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What Do Game of Thrones, Jon Snow, and Khalessi Have to Do With Business Leadership? More Than You Think

Game of Thrones, season 5. Who’s excited?

This girl. Cue the Game of Thrones theme song.

I have to admit, I am a total Game of Thrones (GoT) fangirl. I’m waiting for HBO’s April 12th launch of season 5 with bated breath and I’m expecting it to live up to my expectations. I love the character development, storylines, fantasy elements, and the business leadership lessons that it teaches.

Wait, what?

Yes, there are a large number of lessons that we can learn from the leaders fighting for the Iron Throne and these lessons can be applied back to leadership in today’s organizations. Below are my top 5 lessons from the leaders of GoT. Readers beware; it's about to get real. I'm going to become a major GoT nerd.

1. Hard and soft skills go hand in hand

If you watch Game of Thrones, you know that soft skills are a must. But as the race for the Iron Throne has taught us avid readers/watchers, soft skills are not enough. One must also be a good strategic planner. For example, Joffrey, one-time heir to the Iron Throne agreed to let Ned Stark live if he confessed his transgressions and swore allegiance to him. However, Joffrey went back on his promise, leading the Hand of the King to lose his head, which instigated a huge war between the North and South. If Joffrey understood the strategic implications of beheading Ned Stark and could effectively regulate his emotions, he may have not been poisoned.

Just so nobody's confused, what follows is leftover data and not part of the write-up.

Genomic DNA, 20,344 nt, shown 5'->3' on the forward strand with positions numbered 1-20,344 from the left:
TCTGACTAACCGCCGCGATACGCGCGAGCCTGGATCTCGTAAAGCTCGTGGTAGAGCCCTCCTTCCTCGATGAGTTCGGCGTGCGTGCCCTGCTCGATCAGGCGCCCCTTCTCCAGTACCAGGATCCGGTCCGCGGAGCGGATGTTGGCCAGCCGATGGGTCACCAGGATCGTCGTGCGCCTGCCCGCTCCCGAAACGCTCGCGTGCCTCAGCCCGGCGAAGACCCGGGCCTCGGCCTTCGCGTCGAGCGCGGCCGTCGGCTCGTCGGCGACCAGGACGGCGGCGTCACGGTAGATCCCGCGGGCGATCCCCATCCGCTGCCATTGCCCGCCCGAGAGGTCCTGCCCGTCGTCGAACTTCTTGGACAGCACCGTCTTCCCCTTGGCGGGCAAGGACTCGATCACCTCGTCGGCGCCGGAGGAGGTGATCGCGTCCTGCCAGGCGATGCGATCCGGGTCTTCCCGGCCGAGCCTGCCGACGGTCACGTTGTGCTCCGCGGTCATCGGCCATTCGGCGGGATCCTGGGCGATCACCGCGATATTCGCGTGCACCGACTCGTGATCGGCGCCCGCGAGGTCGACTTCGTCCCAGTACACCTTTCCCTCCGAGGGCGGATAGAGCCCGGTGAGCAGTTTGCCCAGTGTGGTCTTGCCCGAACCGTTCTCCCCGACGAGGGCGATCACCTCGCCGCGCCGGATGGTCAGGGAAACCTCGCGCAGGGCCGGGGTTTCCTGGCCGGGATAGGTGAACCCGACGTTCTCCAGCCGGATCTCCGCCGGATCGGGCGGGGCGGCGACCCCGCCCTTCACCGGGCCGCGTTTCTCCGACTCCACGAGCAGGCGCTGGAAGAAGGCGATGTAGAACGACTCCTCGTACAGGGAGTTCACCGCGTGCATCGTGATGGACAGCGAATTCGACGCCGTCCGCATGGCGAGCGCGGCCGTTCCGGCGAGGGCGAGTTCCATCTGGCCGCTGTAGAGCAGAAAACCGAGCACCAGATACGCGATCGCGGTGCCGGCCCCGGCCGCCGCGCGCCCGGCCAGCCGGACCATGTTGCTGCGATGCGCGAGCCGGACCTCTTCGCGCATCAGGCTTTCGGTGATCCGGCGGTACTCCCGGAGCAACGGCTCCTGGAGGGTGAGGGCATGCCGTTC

APQC’s research on leadership skills deficits also stresses the importance of both hard and soft skills in business. The research shows that employees today are lacking hard and soft skills, yet they are both necessary for business success. Topping the list of the largest skills gaps are:

  • strategic planning,
  • change management
  • knowledge sharing
  • listening
  • emotional intelligence

In order for leaders to “stay alive” in the business environment today, they must balance their hard skills with new, collaborative, softer skills like the successful leaders in GoT.

2. Leaders must adapt to the changing environment

In the Realm, anything can happen. White walkers might pop out of nowhere, dragons may hatch, wildlings may invade the Wall, or you may be captured by enemies. To be an effective (and living) leader in Westeros, one must adapt to the changing environment.